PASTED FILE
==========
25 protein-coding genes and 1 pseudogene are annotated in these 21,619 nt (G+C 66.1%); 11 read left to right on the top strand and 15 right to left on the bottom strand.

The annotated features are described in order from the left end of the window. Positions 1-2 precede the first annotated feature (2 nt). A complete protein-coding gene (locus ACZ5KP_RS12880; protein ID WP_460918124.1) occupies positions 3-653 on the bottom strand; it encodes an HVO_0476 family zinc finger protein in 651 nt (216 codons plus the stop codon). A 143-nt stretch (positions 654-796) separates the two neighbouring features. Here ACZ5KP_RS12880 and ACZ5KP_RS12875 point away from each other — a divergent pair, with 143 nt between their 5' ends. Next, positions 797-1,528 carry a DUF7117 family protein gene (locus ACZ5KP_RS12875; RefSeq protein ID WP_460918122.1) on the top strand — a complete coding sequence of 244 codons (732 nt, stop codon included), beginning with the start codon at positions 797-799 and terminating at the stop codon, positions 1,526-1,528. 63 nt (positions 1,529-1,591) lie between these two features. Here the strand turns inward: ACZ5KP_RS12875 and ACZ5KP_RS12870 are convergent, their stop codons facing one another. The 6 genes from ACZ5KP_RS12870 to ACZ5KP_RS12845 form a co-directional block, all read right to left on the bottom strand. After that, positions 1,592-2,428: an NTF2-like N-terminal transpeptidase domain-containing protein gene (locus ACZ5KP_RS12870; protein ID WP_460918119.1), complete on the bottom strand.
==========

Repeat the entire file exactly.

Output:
25 protein-coding genes and 1 pseudogene are annotated in these 21,619 nt (G+C 66.1%); 11 read left to right on the top strand and 15 right to left on the bottom strand.

The annotated features are described in order from the left end of the window. Positions 1-2 precede the first annotated feature (2 nt). A complete protein-coding gene (locus ACZ5KP_RS12880; protein ID WP_460918124.1) occupies positions 3-653 on the bottom strand; it encodes an HVO_0476 family zinc finger protein in 651 nt (216 codons plus the stop codon). A 143-nt stretch (positions 654-796) separates the two neighbouring features. Here ACZ5KP_RS12880 and ACZ5KP_RS12875 point away from each other — a divergent pair, with 143 nt between their 5' ends. Next, positions 797-1,528 carry a DUF7117 family protein gene (locus ACZ5KP_RS12875; RefSeq protein ID WP_460918122.1) on the top strand — a complete coding sequence of 244 codons (732 nt, stop codon included), beginning with the start codon at positions 797-799 and terminating at the stop codon, positions 1,526-1,528. 63 nt (positions 1,529-1,591) lie between these two features. Here the strand turns inward: ACZ5KP_RS12875 and ACZ5KP_RS12870 are convergent, their stop codons facing one another. The 6 genes from ACZ5KP_RS12870 to ACZ5KP_RS12845 form a co-directional block, all read right to left on the bottom strand. After that, positions 1,592-2,428: an NTF2-like N-terminal transpeptidase domain-containing protein gene (locus ACZ5KP_RS12870; protein ID WP_460918119.1), complete on the bottom strand.